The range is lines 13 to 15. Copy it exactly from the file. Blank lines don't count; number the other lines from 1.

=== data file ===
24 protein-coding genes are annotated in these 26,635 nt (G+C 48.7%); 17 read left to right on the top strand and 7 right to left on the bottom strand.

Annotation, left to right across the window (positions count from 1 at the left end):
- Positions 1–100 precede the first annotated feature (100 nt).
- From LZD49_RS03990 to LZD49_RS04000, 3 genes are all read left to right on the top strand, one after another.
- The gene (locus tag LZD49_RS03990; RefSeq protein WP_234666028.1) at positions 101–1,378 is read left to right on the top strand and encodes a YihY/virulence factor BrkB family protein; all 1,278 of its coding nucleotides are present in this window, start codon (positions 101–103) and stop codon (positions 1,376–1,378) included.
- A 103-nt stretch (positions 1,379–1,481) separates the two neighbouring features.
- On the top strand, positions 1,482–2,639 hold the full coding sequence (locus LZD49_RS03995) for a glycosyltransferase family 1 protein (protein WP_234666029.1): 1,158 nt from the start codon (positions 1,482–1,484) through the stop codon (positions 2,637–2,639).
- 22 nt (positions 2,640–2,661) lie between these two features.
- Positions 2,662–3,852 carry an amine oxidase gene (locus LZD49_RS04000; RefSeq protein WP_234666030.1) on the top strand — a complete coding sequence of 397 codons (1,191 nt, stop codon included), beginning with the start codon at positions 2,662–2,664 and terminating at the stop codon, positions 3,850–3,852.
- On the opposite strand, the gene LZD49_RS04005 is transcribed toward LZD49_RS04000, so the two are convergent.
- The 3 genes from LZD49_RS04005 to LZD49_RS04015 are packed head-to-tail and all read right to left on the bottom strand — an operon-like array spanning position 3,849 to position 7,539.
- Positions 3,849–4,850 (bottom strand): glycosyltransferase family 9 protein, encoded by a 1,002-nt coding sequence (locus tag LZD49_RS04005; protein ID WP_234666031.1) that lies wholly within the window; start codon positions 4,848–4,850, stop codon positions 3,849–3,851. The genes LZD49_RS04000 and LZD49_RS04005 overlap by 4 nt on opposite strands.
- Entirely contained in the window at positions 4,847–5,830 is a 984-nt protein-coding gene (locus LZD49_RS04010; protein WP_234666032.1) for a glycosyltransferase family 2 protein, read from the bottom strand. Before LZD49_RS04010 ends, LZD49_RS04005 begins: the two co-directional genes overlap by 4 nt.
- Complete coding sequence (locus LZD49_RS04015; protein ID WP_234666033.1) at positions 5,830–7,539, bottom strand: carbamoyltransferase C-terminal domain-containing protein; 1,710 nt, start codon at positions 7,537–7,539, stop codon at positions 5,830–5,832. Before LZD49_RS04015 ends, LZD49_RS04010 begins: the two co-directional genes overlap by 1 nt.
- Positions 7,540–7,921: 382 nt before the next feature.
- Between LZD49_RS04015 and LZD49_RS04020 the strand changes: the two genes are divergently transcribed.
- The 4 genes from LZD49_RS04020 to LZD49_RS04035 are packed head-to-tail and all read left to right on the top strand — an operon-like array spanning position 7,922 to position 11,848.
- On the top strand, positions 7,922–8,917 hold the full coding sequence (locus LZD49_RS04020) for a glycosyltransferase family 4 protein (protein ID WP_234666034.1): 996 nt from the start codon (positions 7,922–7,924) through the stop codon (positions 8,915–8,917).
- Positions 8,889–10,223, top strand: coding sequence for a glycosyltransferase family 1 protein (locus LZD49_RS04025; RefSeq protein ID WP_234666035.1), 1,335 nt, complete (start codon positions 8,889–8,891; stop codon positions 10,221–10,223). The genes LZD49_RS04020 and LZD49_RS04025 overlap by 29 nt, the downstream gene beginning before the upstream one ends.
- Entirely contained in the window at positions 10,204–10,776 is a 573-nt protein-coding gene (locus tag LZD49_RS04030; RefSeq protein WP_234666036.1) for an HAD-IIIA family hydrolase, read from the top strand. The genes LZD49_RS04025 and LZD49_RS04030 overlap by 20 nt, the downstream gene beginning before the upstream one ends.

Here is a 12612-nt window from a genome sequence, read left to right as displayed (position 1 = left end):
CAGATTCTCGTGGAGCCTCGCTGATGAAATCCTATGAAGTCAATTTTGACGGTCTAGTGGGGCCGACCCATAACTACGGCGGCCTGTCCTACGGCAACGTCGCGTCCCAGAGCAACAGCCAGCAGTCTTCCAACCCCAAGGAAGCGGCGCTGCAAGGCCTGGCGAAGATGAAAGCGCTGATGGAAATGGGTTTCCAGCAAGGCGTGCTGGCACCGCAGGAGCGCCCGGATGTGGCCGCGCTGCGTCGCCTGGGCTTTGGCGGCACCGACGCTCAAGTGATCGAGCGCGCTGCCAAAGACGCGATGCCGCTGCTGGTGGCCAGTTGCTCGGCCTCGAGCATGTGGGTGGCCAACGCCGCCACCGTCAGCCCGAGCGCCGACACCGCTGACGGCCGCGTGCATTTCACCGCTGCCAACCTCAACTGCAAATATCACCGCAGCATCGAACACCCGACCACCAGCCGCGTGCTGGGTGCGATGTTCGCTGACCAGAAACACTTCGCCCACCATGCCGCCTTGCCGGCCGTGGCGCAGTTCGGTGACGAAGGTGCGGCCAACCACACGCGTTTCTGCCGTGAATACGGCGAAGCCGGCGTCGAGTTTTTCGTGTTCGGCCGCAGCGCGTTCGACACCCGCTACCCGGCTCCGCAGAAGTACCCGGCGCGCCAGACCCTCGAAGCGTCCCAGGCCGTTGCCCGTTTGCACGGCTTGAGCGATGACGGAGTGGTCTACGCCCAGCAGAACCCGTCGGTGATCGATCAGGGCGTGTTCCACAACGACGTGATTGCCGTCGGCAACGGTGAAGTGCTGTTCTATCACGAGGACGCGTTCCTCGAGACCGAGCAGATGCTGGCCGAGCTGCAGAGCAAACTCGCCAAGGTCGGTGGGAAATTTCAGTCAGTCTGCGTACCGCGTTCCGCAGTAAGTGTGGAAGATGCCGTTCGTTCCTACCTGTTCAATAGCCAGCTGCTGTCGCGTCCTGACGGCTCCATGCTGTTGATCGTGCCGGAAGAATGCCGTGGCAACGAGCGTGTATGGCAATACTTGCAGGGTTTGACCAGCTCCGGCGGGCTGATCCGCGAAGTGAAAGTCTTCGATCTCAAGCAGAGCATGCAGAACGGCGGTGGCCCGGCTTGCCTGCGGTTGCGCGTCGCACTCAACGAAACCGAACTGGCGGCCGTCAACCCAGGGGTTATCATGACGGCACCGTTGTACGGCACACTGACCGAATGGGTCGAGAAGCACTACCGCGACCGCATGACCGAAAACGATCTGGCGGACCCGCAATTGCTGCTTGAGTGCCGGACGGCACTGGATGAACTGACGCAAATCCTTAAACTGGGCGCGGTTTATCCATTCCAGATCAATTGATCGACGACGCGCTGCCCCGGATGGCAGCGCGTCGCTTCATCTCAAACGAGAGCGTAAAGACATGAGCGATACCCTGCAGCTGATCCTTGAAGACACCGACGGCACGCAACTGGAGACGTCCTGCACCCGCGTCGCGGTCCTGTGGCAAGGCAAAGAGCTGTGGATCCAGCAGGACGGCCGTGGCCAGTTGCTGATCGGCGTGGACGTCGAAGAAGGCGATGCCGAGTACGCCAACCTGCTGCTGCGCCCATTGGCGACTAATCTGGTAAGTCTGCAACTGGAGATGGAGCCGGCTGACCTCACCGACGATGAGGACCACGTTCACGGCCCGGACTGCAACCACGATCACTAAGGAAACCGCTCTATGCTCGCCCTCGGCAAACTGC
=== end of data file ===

- Entirely contained in the window at positions 4,847–5,830 is a 984-nt protein-coding gene (locus LZD49_RS04010; protein WP_234666032.1) for a glycosyltransferase family 2 protein, read from the bottom strand. Before LZD49_RS04010 ends, LZD49_RS04005 begins: the two co-directional genes overlap by 4 nt.
- Complete coding sequence (locus LZD49_RS04015; protein ID WP_234666033.1) at positions 5,830–7,539, bottom strand: carbamoyltransferase C-terminal domain-containing protein; 1,710 nt, start codon at positions 7,537–7,539, stop codon at positions 5,830–5,832. Before LZD49_RS04015 ends, LZD49_RS04010 begins: the two co-directional genes overlap by 1 nt.
- Positions 7,540–7,921: 382 nt before the next feature.